Can you feel the suspense building?  🙂  As we creep slowly but surely to my absolute favorite highlight of Kauai, it has been a wonderful experience to relive the sights and sounds of the Garden Isle through writing these posts and sharing them with you.  The trip doesn’t feel so far away and long ago, even though it’s now been over 2 months since I was soaking up the unforgettable in Kauai.   And that helps this frozen Canadian deal with a very wintery April so far.  Hard to believe I was out cross country skiing in Calgary in a fresh 10 cm blanket of snow only yesterday!

Back to the some Top Five escapism.  Here we go…

# 2: (North Shore) Kalalau Trail & Creepy-crawlies

If you end up driving along the North Shore of Kauai, which I hope you do when you visit, then you absolutely should go for a walk or hike along the Kalalau Trail.  This hike starts from the Ke’e Beach parking lot at the end of the Kuhio Highway, described in my first Top Five Scenic Highlights of Kauai post.

I can’t emphasize enough the importance of wearing proper footwear for this trail.  Do not wear high heels, flip-flops, or bare feet and expect to enjoy yourself or make it very far, as the trail is rocky and slippery, even in the dry weather we experienced.  Hiking shoes or running shoes would probably work best.  I struggled in my rubber sandals (Dawgs) and wished I’d grabbed my runners from the car.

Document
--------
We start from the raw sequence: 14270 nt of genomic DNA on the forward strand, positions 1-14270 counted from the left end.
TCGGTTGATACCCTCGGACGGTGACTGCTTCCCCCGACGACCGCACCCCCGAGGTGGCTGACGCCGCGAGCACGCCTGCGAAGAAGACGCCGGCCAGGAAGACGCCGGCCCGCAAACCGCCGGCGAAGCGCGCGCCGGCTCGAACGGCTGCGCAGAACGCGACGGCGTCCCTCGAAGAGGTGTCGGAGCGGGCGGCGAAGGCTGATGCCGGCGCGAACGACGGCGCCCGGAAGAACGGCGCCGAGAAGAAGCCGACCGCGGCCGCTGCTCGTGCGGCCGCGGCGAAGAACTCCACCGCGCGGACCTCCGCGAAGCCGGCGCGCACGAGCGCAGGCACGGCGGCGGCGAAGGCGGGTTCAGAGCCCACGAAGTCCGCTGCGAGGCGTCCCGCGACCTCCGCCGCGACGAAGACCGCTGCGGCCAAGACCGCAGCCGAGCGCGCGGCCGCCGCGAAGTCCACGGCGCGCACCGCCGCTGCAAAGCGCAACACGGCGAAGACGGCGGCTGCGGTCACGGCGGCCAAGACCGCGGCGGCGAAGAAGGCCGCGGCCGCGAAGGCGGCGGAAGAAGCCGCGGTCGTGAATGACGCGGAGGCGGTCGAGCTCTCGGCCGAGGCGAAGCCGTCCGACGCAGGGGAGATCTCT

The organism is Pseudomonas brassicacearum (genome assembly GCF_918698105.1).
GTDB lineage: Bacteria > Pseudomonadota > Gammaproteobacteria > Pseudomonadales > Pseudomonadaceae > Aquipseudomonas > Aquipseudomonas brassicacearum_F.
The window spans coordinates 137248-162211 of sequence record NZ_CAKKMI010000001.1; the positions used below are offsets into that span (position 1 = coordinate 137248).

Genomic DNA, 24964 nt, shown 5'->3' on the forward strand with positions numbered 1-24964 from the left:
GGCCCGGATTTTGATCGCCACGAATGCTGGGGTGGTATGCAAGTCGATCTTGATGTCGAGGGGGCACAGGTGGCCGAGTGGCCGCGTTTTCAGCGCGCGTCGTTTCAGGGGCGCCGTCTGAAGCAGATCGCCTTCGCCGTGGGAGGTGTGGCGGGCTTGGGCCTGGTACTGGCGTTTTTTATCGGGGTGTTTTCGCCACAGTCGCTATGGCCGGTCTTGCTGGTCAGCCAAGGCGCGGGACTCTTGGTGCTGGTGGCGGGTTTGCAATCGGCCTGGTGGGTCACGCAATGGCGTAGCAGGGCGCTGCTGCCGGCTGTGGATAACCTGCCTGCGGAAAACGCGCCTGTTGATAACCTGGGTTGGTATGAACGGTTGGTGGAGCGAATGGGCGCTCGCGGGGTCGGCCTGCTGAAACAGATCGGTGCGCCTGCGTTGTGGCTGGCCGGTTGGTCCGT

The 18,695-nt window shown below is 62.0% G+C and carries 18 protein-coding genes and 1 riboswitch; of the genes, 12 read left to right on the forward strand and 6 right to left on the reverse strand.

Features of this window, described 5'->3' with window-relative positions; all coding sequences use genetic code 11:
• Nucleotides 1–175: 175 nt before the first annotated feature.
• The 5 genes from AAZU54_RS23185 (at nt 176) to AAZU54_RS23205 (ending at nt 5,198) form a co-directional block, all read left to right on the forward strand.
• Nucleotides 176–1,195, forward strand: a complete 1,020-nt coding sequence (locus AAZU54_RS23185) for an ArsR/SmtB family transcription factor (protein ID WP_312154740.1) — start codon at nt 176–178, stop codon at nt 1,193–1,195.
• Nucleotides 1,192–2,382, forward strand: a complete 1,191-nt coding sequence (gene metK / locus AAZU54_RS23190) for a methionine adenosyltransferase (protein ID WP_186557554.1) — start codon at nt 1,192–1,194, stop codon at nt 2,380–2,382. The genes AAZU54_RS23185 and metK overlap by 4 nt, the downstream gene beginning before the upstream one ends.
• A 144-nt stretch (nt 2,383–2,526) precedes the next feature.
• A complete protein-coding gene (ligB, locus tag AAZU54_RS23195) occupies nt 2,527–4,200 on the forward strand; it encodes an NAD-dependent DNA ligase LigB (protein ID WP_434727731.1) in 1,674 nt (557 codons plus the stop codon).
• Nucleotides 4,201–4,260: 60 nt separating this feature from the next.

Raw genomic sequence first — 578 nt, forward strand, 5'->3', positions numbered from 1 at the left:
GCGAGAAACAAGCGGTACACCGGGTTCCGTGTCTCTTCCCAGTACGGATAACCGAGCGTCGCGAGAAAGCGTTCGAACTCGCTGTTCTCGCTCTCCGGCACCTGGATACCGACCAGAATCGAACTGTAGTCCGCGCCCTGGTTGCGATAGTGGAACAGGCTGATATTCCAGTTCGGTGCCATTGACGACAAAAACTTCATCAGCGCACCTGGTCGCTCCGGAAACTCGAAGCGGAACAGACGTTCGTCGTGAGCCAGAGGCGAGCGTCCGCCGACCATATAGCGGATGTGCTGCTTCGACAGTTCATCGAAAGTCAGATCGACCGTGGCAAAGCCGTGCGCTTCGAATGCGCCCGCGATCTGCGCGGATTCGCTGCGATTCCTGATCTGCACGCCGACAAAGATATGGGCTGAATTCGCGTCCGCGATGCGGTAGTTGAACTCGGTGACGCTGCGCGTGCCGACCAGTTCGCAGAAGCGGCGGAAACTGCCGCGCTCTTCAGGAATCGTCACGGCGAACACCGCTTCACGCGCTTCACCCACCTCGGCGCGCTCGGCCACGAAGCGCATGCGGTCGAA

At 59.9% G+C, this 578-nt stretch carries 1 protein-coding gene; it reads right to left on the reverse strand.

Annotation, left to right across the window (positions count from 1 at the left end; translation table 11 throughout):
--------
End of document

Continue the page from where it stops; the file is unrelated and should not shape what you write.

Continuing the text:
You can walk/hike a very long distance along the Kalalau Trail (11 miles one way) only if you are prepared for it and are in very good shape.  We didn’t have much time to explore it the day of our visit, so we ended up only hiking about a mile one way before it became too slippery and steep for us to continue comfortably.  Thankfully we still experienced incredible views of the coastline to the east and west, including the eastern edge of the spectacular Na Pali coastline.

Along the way we came across some wildlife that is supposedly rare to see…the dreaded centipede.  It’s no secret to those that know me well that I have a silly phobia of centipedes, and they are only typically about an inch long here in Calgary.  So, in Kauai, the centipedes have apparently adapted extremely well to their environment and therefore grow to a much larger and longer dimension (about 5 inches)!  And of course we didn’t just see one centipede skitter out from under a rock along the trail – a second one joined the first and then who knows what happened after that because I had ran another mile down the trail to get away from these vicious creatures!  Ironically I had just read about poisonous centipedes in Kauai in the car in our Kauai Revealed travel book, and that their bitecentipede with foots were extremely painful.  Kim didn’t think we were serious when we warned him of this fact, and took a photo (below) with one of the creepy beasts for posterity!  Luckily, there were no centipede attacks to report.  Yeesh, another reason to wear proper shoes when hiking along Kalalau Trail.